Undeclared Falls Short of Fabulous

After writing about Freaks and Geeks, as well as professing my love for the show in front of large groups of people, i heard a lot of chatter about Undeclared (Apatow’s take on a wimpy high-schooler’s foray into college years). So I watched it. All of it. In one day. 

Let me take a moment to say that this decision was:

1. Informed by my pervasive laziness

2. A direct result of my physical and mental well-being (or lack thereof)

3. Nothing that you haven’t done yourself. Hey, if you’re in your 20s or 30s in the age of Netflix I know you’ve gone wacko on some TV series and watched the whole thing in one day. Whether or not you did it with a gigantic plate of microwave nachos is your own business (and perhaps your own LOSS).

Anyway, fans of Apatow’s thoughts on high school are undoubtedly curious about what he has to say about college. It’s all the complications of high school and “finding yourself” amplified by a sudden lack of supervision. Shit should get crazy… right? 

Apparently not. Though the show features some of Apatow’s Freaks and Geeks stars (Jason Segel plays a jealous boyfriend and Seth Rogen pretty much reprises his role as grumpy yet endearingly honest sidekick) it doesn’t have the same painfully awkward luster that made Freaks and Geeks mesmerizing.

Undeclared follows freshman Steven Karp (Jay Baruchel) in his quest to choose a major, find a group of friends and hook up with his dreamgirl, Lizzie (Carla Gall0). Aside from the obligatory hi-jinks it’s pretty accurate. The characters fight over whether or not to join a fraternity or cheat on their homework. There are puppy-love triangles and hurt feelings. Plus, they’re always trying to get laid and making sweeping declarations that they’ll never drink again. Sound familiar?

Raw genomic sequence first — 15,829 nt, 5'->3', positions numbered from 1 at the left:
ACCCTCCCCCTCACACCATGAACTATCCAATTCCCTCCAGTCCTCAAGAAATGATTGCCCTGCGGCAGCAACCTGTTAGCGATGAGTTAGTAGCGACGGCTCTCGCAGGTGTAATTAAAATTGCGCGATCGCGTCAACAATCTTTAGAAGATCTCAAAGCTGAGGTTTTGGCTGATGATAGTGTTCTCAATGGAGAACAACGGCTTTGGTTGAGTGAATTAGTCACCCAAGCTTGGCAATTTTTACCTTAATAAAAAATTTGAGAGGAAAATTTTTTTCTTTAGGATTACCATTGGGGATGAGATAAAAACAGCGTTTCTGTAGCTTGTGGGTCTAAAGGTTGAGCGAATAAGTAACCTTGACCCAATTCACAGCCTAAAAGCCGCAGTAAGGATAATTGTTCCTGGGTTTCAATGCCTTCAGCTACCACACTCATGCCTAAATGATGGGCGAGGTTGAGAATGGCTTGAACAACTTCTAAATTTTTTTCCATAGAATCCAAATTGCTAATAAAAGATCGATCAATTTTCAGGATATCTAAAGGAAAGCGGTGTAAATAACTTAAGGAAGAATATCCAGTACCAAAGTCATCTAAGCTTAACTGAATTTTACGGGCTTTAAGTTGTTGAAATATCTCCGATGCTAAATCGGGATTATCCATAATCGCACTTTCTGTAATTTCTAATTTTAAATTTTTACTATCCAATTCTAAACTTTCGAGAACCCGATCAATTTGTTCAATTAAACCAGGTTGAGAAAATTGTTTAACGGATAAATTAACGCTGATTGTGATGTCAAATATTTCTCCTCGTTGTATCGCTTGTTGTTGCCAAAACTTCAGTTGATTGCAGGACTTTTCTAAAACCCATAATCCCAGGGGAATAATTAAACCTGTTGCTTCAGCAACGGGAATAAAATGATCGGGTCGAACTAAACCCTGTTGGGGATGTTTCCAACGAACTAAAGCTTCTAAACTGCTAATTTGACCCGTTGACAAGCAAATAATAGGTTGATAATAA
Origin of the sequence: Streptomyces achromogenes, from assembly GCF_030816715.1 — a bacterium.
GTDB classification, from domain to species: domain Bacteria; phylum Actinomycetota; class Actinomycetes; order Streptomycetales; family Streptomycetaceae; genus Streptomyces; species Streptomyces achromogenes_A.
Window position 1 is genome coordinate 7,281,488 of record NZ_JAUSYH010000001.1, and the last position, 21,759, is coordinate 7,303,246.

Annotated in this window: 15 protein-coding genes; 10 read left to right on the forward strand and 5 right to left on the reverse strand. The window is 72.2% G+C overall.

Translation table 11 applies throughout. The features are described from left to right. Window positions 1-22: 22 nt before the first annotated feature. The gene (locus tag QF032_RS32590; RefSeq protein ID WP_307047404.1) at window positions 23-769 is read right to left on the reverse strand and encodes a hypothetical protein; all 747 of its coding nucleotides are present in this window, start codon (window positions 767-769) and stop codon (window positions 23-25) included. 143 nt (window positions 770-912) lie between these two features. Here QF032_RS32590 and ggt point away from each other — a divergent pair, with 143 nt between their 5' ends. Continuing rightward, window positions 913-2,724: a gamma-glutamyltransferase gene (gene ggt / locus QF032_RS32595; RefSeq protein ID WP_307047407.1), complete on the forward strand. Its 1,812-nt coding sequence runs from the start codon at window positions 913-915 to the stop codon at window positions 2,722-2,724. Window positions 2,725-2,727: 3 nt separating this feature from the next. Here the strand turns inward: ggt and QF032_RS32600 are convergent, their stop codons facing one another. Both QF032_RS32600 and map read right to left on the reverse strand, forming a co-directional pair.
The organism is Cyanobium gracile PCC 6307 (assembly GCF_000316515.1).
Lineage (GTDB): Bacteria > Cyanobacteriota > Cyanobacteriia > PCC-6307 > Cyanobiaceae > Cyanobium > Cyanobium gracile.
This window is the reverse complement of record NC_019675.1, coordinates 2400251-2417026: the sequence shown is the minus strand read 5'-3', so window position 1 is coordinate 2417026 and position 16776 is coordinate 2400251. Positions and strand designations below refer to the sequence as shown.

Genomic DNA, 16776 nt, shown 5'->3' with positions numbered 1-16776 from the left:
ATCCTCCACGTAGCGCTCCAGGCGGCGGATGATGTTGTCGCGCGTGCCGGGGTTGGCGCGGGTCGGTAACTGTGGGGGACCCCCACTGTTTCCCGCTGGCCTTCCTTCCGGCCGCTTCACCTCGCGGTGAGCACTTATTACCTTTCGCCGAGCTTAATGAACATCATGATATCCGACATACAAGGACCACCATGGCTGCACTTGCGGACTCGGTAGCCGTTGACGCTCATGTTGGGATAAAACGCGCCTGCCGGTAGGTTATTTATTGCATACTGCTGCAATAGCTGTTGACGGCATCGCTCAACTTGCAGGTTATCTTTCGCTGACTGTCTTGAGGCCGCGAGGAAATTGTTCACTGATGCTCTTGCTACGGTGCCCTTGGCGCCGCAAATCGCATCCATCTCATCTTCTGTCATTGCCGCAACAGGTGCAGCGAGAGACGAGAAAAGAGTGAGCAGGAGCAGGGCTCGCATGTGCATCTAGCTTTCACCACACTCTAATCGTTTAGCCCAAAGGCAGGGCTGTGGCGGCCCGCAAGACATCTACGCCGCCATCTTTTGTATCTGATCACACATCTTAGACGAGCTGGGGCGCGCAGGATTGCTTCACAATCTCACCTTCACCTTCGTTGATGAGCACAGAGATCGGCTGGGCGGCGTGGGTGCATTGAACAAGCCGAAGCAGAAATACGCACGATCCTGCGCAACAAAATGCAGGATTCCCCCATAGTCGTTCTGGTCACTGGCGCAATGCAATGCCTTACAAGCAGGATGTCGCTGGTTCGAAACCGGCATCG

One of the highlights of the show is improv-sass-queen Amy Poehler’s role as Head RA Hillary. She alternates between lusty flirtation and authoritarian threats at the drop of a hat. At one point she even enters a romantic relationship with Steven’s divorced father, Hal, who hangs out at the college for lack of anything better to do. Hillary remains a firecracker throughout the season and offers some over-the-top comedy to an otherwise acceptable show.

Basically, the show is okay. It’s not great, it’s not terrible, it’s okay. So if that’s what you’re looking for–go to town–but Freaks and Geeks fans will be disappointed with the next chapter in Apatow’s growing-pains saga.

(Oh–and Will Ferrell and Ben Stiller show up. That’s pretty funny, too.)

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